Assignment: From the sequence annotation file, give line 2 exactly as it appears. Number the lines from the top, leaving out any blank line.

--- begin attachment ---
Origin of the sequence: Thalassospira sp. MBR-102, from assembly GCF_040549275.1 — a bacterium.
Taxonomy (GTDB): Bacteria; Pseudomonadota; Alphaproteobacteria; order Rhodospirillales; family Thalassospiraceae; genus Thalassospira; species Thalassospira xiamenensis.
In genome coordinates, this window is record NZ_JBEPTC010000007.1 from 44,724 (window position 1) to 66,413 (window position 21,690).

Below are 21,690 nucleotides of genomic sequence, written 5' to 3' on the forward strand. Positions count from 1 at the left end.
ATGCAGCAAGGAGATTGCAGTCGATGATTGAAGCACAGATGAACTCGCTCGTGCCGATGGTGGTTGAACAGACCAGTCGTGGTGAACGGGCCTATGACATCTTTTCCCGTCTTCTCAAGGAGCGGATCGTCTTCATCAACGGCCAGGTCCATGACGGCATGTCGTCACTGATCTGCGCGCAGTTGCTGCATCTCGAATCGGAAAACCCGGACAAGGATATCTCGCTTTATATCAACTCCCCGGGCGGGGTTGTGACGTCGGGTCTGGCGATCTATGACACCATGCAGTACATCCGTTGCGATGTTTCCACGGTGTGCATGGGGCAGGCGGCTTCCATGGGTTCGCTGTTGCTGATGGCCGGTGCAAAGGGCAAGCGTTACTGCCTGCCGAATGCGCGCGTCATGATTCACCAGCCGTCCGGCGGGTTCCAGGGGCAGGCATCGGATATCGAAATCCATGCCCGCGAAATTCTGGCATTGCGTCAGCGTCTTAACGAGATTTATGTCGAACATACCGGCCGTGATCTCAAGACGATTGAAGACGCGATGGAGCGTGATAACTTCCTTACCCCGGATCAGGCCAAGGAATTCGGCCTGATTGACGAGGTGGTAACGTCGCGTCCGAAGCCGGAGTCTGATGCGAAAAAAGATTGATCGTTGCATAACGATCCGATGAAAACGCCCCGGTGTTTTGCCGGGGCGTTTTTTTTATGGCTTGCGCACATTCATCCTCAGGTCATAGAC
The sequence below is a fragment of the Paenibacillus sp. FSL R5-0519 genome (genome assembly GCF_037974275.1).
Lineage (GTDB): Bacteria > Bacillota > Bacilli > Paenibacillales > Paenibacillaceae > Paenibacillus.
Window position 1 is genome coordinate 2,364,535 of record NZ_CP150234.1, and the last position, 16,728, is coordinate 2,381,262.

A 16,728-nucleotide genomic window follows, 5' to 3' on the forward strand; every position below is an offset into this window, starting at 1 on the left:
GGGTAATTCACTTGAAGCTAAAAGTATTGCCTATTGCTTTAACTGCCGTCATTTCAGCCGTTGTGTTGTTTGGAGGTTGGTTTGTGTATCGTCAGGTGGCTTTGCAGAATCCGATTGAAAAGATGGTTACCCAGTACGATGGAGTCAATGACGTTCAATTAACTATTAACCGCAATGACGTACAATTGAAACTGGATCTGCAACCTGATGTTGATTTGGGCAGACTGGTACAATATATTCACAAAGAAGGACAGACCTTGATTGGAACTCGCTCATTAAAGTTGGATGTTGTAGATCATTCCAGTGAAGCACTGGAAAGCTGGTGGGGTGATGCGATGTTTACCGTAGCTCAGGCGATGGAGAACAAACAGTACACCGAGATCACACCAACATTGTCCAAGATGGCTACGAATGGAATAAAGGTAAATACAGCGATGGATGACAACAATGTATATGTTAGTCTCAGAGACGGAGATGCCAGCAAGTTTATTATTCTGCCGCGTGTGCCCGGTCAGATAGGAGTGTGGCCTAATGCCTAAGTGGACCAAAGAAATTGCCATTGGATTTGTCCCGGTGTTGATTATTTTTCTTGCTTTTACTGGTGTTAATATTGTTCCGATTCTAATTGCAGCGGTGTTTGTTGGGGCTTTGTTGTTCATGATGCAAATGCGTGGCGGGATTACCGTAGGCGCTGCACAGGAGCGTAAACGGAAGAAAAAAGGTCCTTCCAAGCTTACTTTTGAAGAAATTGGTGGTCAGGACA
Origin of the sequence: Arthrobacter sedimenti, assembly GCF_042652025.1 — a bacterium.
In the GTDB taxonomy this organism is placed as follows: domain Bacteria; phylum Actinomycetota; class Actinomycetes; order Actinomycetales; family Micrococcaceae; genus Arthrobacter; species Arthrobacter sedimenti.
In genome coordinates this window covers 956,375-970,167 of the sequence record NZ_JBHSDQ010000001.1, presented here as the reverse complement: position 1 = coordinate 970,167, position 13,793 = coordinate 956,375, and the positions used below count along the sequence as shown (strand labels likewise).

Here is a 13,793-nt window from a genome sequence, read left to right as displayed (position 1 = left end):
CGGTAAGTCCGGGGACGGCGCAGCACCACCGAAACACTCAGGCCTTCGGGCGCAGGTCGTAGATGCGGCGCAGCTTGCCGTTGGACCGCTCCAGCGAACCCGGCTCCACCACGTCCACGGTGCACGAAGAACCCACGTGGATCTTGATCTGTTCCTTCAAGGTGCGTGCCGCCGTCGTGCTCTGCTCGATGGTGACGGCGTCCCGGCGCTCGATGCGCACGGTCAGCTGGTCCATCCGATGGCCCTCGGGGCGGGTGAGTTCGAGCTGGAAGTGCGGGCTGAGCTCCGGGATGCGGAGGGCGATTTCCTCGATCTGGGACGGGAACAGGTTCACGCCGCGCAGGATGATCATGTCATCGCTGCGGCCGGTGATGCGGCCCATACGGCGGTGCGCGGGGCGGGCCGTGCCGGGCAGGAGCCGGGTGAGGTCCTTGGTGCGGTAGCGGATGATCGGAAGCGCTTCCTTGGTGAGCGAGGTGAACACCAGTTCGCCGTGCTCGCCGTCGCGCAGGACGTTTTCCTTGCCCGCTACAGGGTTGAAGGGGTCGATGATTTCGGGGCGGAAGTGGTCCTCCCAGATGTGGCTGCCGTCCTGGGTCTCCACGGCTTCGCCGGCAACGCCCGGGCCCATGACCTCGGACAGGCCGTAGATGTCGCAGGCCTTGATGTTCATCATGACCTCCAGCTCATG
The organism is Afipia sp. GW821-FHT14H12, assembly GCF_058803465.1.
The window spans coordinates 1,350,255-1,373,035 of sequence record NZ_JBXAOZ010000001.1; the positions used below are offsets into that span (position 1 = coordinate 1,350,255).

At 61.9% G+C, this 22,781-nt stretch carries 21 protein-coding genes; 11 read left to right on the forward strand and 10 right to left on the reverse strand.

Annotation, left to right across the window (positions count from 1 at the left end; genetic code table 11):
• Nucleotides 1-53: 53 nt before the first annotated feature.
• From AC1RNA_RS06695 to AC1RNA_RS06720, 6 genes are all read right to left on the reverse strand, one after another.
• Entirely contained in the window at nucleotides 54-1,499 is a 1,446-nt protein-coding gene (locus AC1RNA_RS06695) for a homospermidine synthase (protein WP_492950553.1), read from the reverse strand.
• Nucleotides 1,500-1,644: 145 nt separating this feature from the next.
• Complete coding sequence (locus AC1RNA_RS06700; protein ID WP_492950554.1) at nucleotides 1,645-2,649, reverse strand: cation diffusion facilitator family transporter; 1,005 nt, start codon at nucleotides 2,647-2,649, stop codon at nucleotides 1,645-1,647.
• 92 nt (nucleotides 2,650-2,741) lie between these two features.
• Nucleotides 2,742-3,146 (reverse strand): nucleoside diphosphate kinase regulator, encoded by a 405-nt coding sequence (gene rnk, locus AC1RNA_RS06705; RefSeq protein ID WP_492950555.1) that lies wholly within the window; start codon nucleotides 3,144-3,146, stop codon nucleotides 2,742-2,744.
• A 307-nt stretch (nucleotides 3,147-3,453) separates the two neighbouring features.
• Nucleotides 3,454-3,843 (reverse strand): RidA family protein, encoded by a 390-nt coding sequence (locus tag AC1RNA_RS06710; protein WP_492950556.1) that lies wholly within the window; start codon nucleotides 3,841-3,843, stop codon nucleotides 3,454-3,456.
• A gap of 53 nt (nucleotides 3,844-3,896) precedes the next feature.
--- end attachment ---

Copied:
Taxonomy (GTDB): Bacteria; Pseudomonadota; Alphaproteobacteria; order Rhodospirillales; family Thalassospiraceae; genus Thalassospira; species Thalassospira xiamenensis.